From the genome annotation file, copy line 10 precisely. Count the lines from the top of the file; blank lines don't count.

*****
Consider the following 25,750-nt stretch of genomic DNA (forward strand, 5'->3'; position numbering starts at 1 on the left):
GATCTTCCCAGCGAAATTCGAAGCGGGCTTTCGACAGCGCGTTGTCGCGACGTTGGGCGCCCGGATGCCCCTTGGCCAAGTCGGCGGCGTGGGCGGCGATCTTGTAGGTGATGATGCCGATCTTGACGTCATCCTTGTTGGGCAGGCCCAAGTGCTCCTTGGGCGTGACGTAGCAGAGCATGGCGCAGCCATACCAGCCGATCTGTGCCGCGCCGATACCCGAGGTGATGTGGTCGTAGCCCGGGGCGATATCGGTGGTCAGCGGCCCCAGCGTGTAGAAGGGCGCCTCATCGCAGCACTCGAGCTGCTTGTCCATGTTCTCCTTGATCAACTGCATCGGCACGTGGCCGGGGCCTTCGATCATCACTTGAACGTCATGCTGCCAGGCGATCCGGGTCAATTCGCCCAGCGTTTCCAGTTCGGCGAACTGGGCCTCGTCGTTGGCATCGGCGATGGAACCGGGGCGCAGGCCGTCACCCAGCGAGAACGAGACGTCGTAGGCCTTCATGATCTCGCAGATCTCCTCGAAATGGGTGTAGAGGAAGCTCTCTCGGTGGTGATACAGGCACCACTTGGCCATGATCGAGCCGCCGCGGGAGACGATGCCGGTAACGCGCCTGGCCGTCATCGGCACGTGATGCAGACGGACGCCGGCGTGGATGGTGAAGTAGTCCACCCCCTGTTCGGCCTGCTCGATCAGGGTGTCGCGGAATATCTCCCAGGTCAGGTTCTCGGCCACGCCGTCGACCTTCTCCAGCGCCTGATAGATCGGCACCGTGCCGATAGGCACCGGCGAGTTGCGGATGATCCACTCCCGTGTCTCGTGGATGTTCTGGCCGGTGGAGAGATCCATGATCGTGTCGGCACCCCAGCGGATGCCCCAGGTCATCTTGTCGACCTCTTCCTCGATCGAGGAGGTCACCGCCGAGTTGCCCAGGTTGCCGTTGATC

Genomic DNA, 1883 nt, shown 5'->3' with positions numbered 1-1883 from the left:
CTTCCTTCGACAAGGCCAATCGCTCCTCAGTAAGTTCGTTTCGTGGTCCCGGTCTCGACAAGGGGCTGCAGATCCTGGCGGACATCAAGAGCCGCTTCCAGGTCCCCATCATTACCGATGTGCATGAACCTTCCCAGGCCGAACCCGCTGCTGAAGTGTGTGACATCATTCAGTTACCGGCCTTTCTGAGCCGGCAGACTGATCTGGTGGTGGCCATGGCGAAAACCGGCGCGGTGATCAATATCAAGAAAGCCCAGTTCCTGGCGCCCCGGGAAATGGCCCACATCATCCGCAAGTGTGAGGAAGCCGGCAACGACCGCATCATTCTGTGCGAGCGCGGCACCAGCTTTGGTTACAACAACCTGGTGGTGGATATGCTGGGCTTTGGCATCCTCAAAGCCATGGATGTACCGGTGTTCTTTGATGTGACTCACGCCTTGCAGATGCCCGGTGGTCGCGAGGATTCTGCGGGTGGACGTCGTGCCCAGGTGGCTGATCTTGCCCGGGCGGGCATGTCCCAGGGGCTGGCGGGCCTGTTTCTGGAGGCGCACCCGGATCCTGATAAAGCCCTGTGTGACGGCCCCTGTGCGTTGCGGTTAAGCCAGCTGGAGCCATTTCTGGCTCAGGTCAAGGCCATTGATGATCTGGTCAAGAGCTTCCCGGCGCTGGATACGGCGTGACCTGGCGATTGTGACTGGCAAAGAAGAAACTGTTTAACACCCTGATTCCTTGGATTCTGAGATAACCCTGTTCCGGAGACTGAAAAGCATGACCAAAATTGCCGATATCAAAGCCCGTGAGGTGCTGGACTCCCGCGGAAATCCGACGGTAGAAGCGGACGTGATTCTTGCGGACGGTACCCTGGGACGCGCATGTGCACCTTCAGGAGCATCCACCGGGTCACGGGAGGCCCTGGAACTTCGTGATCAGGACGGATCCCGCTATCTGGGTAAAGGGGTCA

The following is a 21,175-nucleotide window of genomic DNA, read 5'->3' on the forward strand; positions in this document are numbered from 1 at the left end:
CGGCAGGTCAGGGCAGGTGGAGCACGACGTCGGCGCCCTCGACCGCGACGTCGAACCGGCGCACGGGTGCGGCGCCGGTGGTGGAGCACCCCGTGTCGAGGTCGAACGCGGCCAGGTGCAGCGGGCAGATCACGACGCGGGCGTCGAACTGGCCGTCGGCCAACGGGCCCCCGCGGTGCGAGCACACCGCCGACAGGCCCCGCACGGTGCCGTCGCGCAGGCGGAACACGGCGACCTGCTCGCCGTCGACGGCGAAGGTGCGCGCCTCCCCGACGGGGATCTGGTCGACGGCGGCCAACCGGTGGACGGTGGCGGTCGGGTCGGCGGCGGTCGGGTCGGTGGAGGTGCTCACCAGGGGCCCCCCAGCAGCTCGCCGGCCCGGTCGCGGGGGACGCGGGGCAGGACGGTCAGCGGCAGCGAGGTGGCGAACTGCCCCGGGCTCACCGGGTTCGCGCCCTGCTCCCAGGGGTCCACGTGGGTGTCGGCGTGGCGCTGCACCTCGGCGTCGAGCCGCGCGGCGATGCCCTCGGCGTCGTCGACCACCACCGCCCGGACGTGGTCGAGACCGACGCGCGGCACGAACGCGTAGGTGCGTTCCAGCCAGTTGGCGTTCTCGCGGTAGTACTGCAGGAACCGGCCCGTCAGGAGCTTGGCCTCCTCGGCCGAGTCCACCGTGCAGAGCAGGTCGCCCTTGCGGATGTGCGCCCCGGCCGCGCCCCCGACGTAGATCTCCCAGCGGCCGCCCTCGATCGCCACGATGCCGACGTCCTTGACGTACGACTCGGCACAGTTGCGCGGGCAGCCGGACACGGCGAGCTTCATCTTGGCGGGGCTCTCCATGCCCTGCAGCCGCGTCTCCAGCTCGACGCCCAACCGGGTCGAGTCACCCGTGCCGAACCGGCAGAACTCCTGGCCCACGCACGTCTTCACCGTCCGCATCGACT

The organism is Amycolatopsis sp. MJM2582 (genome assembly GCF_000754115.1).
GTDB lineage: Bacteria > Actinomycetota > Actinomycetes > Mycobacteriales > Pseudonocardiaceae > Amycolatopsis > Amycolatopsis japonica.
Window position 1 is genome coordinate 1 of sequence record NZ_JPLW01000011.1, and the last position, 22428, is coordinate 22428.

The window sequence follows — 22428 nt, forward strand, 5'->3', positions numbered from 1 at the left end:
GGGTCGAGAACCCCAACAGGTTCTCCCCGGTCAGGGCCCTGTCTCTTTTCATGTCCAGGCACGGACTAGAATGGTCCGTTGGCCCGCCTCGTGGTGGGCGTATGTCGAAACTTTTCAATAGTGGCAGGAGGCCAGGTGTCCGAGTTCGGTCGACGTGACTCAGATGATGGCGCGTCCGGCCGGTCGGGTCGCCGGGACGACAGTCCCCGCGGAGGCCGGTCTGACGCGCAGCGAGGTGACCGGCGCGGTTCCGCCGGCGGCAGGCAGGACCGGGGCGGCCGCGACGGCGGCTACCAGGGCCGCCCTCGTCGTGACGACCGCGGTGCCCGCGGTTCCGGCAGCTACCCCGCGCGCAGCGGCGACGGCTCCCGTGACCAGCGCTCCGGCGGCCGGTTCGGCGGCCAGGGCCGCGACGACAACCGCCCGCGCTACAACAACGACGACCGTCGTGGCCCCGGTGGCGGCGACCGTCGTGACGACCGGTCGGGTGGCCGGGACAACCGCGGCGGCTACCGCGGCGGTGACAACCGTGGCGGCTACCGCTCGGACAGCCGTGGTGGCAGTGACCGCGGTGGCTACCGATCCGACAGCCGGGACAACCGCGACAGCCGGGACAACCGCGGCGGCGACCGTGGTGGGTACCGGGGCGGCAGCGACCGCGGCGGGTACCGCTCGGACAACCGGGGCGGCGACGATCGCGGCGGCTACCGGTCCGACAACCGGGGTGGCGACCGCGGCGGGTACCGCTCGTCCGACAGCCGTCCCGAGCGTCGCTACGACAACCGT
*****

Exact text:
The window sequence follows — 22428 nt, forward strand, 5'->3', positions numbered from 1 at the left end: